The future of Obamacare
November 15, 2012
With the life or death of Obamacare (the “act”) hanging in the balance of the upcoming election, it amazes me how many people know so little about this controversial legislation. In the following, I will summarize how your health care, particularly cost, will be affected by the act in accordance with your circumstance.
Although a very multifaceted solution to an equally complex problem, the basic idea of the act is to make the health care insurance industry more competitive, while making health care more affordable to low and medium income individuals and families through federal income tax credits. The cost reductions are well worth considering, even for individuals making up to $45,000, and families of four making up to $95,000 per year.
In Nevada County, the 2010 median individual and household incomes were $31,000 and $57,000, so this may be of interest to you.
If you are not eligible for Medi-Cal, where eligibility was expanded under the act to include more people, or Medicare, or insured at work, beginning in 2014 you will be required to buy a policy or pay a penalty in about the same amount. However, because of various exclusions in the act, essentially no individual making less than $30,000 or family of four making less than $60,000 will have to pay a penalty.
The overall range of coverage and choice of service providers will not change.
In each state, an Internet-based marketplace for purchasing health plans, called an exchange, will be established. You will not be excluded on the basis of pre-existing conditions, and rates can only be set according to geographic location and age. However, your premium will effectively be determined only by household income regardless of age, because the tax credit to offset the premium charged by the insurer gets larger for the higher premium cost associated with one’s age.
The policies will be presented in standardized ways so that we can easily compare their features and terms, putting the insurers in a very competitive position. The insurers can also provide plans of varying coverage, just as they do now. The overall range of coverage and choice of service providers will not change. However, only the cost of the typical plan paying 70 percent of covered services will be used as a benchmark to calculate the tax credit available to a given applicant.
The tax credit will be refundable and advance-able, meaning that you can receive a refund even if you do not owe any federal income tax, and if you can demonstrate hardship, your refund will be paid in advance at the time of purchasing the insurance policy so that you don’t have to wait until tax time to get reimbursed. In addition to the premium tax credit, there will be credits to offset out-of-pocket costs, such as deductibles and co-pays, primarily for individuals making up to $25,000 and families making up to $45,000. The exchange will provide valuable assistance in getting the credit.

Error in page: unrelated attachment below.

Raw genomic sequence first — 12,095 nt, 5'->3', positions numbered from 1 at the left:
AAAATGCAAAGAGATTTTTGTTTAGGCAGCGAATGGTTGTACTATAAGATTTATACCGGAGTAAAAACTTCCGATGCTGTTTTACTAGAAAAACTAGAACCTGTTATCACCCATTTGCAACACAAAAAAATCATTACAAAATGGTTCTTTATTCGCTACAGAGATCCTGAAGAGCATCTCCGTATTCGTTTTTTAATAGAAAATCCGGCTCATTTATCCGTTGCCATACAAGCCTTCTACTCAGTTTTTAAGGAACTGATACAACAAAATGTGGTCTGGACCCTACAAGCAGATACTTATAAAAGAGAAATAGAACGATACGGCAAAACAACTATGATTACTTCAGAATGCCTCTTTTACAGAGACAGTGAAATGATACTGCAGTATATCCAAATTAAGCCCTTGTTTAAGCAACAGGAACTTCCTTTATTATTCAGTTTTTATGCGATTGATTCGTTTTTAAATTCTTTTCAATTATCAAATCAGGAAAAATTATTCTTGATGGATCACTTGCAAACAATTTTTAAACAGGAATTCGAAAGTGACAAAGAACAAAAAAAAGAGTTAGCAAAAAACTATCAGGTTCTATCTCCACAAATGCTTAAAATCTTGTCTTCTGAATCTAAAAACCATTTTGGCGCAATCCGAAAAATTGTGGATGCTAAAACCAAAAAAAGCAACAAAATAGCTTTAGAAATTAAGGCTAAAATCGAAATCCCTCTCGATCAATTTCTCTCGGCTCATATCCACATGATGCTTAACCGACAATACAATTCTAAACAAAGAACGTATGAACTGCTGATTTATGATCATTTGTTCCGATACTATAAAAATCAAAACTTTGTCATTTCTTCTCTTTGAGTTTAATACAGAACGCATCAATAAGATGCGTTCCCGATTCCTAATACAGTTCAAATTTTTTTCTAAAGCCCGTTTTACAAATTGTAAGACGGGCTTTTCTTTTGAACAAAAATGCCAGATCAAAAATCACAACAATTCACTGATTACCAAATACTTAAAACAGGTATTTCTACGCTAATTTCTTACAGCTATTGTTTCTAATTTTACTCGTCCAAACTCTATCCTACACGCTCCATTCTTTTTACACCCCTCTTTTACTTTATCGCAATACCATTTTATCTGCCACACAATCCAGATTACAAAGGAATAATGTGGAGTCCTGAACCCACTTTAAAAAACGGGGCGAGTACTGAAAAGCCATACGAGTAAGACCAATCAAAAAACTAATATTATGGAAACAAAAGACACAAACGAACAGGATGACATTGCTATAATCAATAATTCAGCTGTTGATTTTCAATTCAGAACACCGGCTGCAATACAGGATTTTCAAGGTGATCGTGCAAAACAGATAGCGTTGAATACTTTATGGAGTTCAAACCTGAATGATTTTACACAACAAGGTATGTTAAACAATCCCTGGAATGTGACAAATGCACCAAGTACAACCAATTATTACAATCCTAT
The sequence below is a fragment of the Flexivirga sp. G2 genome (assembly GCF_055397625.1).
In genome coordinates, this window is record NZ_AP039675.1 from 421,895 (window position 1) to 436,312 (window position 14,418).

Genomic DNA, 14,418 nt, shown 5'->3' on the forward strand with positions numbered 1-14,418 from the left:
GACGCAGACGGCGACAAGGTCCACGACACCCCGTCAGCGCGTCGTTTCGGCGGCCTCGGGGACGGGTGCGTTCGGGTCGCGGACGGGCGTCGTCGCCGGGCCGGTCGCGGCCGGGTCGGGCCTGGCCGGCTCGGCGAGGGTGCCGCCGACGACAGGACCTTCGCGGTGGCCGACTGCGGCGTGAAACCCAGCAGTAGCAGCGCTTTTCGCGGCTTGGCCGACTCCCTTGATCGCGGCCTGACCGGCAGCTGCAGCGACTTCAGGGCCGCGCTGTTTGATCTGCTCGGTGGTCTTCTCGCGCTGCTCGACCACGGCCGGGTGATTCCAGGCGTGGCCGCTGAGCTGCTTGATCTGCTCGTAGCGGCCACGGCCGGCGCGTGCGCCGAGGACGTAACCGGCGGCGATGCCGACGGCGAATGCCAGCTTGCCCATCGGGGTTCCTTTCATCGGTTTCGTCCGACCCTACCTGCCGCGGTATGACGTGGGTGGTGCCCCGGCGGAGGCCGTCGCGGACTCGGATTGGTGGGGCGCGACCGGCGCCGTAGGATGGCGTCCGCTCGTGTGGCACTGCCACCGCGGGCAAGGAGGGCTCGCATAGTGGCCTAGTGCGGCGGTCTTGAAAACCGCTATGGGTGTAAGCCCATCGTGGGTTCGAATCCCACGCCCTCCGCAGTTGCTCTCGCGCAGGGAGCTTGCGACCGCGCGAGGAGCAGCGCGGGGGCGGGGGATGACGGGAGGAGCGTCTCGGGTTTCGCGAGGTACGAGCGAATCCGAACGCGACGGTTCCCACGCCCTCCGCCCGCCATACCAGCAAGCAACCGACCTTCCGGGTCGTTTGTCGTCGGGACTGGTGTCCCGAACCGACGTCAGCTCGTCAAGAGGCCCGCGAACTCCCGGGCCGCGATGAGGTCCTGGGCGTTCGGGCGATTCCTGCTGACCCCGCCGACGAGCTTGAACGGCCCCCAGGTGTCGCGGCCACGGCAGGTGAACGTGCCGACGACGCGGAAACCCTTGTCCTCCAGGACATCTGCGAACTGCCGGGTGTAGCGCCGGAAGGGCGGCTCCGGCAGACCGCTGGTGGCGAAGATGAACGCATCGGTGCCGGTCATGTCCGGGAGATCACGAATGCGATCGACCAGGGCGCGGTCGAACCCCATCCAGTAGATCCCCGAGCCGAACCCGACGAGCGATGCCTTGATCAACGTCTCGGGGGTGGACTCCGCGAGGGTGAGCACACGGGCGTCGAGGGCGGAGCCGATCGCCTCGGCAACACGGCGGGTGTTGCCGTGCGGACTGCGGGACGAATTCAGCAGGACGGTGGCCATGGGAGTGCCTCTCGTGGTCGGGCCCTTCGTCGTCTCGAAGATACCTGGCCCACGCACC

As an example, consider an individual of any age making $30,000 per year. After the credit mentioned, this person would pay no more than about $210 per month for a plan that averaged $421 in California according to a 2010 Kaiser Foundation report. Some pre-existing conditions may have excluded insurability entirely. How about a family of four making $70,000 per year? The premium could be no more than $550 per month.
This family currently is paying $1,147 on average according to the same report! We are speaking here of the total cost of the plan, including what your employer is paying on your behalf. If the total cost is reduced, your contribution would be lower and your wage could theoretically be higher.
It is clear that the “winners” under Obamacare are those within the ranges of incomes discussed above, being increasingly so with age until Medicare eligibility.
Who pays for this? Well, partly those individuals making over $200,000 and couples making over $250,000 per year, especially those with appreciable unearned, investment income. Fees paid by both the pharmaceutical and insurance industries also pay for the program. If the insurance companies conspire despite the competition imposed by the exchange, the premium growth will only increase their required fees to the program, removing much of the monopoly incentive and effect.
Although hardly complete in all details and considerations, after much research I believe this summary to be useful to your understanding, and helpful in upcoming decisions.
Jim Ciaffoni is a semi-retired public utilities manager who lives in Nevada City.